Michael: Art of whatever stripe (paintings, music, movies, etc., etc.) can and often does infuriate, frustrate, bore and generally make me wonder why I bother, but I have to acknowledge that it has also saved my ass on at least one occasion. In my 20’s, broke, broken-hearted and generally feeling crumpled up and thrown away, I stupidly enrolled in law school. While the law may be some people’s catnip, I found the whole legal world to be completely soul-killing, an absolute wrong turn and, for me anyway, a dead end. But I felt so disempowered at that moment (being, among other things, utterly without dough) that I had no confidence in my ability to seize any realistic alternative. I was going to school at Wayne State University in Detroit, and my law school was a few blocks walk away from the Detroit Public Library. I wandered over one day out of boredom, and walked up a marble staircase to a room full of art history books. That room must have had a thousand art books in it. I soon started spending more time in that room than in the law library. Well, as you can easily guess, eventually this led to an emotional crisis. What brought this crisis to a head was a drawing, oddly enough. It was a study by Peter Paul Rubens of a single figure from an Andrea del Sarto fresco entitled “The Dance of Salome.” It was not a study of either Salome or Herod, but rather of a serving man seen from the back. Here is a thumbnail of it: P. Rubens, A Figure From 'The Dance of Salome' by Andrea Del Sarto, 1604 What intrigued me at the time, having done a small amount of figure drawing, was how Rubens could have simultaneously emphasized the rhythmic energy of the pose (it was more emphatic, in fact, in Ruben’s drawing than in the original fresco, which I had also looked up) while also pushing the three-dimensional volume of the figure up a notch. I was scratching my head over this conundrum when I looked at my watch and realized I had to go to lecture. As I walked through the halls of the law school, my spirits were at their lowest point. I was going to take notes in a subject I had zero interest in. For the first and only time in my life, I seriously thought, “I’ll have to kill myself—it’s my only escape.” After a few seconds of despair, I suddenly heard another voice in my head: “Ah, screw that—I’m going to live a long time and study Rubens!” I knew then that I was on my way out of that place and onto a more congenial life. A few weeks later I got the check for my second semester law school student loan and promptly signed it over—but not to the law school. Instead it went as a down payment on a very small car. I drove my new wheels to... posted by Friedrich at April 18, 2003 | perma-link | (8) comments

James Spader
Friedrich -- Showing each other they care The Wife and I just caught up with Secretary, which you semi-recommended some months ago, and semi-enjoyed it too. Many caveats and misgivings -- boy, you can really feel someone trying, and trying hard, to turn a short story into a nearly-two-hour-long movie, can't you? And not as dark or just plain weird as I expected, given the movie's theme. (A film along similar lines that I enjoyed more was Kissed, here, with the exquisite Molly Parker as a trainee undertaker who likes her duties a little too much. It's more poetic and less cute.) Still, "Secretary" is likably determined to play its premise out, Maggie Gyllenhaal is adorable and flowerlike in a suitably lascivious, desecrate-me-please way, and if the director can't get a sense of flow or rhythm moving through the whole movie, there are a decent number of scenes and sequences where he does manage to stir the senses ... But, to be honest, what I kept returning to was James Spader, who is my idol. Not in the sense that I think he's a great artist; I think he's no better than OK. But I'll see just about any movie he's in. Why? Because so many of them are naughty, perverse, or strange. His presence is a near-guarantee of much that I look for from movies. I've grown to enjoy his creepily fleshy/handsome face, his glistening and soulful eyes, the way he offers himself up to the camera as voluptuously as any female star. Watching him let the camera feast on his rotting babyface and doted-on flesh reminds me of how courtly most male actors are, and how courtly we expect them to be -- there's usually some bit of deference to the woman co-star. These are her tears, her feelings; this is her scene, really. With Spader, everything's always about Spader, and this for some reason delights me no end. (He's a hetero-male prima donna, like a solemn, camp-free Rod Stewart.) Did someone say "closeup"? Plus, lordy, is there any other legit film actor who has done so many naughty scenes yet retained his legit credentials? What a great gig it must be being James Spader. I'm full of admiration for the way he has created this ... this thing: the James Spader role. The James Spader movie. If you're having trouble describing a movie that he's in to a friend, you know perfectly well that all you really have to do is say, "Well, James Spader is in it," and that your friend will immediately know what you mean: a little arty, kinda pretentious, a lot of sex. I burn with envy -- this dude makes a living being James Spader, while me, I have to go to a job. The audacity! But somehow even my indignation -- where and how did my life go so wrong? -- makes me admire and enjoy him the more. I wish I had some tales out of school to tell about... posted by Michael at April 18, 2003 | perma-link | (13) comments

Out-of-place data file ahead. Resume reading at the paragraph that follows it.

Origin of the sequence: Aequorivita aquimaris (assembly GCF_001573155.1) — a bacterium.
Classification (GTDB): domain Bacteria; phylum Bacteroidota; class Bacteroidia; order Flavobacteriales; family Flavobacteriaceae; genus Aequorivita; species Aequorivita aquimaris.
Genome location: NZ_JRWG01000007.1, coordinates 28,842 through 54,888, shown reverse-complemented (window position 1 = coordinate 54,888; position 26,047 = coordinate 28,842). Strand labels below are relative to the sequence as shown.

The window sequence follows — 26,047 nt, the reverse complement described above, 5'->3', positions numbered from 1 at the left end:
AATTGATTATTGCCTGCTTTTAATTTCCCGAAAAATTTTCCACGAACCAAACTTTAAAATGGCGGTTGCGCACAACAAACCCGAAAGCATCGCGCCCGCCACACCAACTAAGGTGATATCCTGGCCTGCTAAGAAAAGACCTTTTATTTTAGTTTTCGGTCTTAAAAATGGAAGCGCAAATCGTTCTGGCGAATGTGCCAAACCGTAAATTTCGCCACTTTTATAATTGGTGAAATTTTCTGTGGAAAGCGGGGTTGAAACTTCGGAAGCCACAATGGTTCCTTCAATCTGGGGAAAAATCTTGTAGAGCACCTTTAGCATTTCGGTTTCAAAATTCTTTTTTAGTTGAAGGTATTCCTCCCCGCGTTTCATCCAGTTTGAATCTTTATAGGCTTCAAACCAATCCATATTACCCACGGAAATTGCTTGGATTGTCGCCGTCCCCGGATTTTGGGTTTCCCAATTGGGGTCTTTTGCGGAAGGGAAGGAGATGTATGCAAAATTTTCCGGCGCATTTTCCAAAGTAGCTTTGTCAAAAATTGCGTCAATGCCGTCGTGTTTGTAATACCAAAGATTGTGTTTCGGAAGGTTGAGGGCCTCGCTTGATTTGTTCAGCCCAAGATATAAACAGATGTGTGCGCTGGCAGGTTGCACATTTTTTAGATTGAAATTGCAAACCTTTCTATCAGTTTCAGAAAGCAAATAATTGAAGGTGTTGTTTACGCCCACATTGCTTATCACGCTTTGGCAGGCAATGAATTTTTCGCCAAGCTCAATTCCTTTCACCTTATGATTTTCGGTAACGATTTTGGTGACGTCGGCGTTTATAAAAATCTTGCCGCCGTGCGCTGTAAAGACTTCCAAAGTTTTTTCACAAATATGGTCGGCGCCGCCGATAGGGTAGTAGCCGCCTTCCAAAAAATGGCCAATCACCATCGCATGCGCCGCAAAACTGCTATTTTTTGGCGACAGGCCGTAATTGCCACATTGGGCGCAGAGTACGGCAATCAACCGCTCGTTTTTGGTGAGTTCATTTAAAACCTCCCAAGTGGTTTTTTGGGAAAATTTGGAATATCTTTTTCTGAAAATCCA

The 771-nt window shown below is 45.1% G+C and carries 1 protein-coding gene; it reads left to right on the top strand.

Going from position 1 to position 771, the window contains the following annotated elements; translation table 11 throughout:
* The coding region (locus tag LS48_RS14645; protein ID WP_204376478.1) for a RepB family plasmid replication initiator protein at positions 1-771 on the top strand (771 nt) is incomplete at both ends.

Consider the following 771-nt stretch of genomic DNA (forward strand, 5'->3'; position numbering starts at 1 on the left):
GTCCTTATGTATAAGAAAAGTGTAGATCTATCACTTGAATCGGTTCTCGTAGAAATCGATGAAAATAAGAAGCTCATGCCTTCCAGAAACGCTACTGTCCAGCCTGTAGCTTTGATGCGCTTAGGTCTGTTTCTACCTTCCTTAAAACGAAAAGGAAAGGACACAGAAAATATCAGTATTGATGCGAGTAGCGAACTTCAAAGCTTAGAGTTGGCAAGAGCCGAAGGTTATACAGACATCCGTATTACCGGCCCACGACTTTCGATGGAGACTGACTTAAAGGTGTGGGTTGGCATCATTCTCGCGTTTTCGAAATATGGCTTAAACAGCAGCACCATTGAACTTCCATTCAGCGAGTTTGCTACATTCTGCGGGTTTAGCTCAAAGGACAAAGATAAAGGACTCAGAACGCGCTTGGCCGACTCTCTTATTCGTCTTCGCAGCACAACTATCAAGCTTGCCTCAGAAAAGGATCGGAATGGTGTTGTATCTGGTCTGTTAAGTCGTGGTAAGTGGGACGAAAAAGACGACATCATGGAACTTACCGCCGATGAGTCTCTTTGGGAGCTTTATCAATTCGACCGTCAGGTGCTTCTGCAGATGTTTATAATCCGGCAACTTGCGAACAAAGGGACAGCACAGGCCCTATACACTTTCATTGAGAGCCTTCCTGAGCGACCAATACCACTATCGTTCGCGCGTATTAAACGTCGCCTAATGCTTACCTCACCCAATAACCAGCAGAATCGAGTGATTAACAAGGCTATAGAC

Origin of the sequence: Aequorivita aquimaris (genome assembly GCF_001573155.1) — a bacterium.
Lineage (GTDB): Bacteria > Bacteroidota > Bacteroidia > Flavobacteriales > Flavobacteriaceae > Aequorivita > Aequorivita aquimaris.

Thursday, April 17, 2003

Depressing Realities of Affirmative Action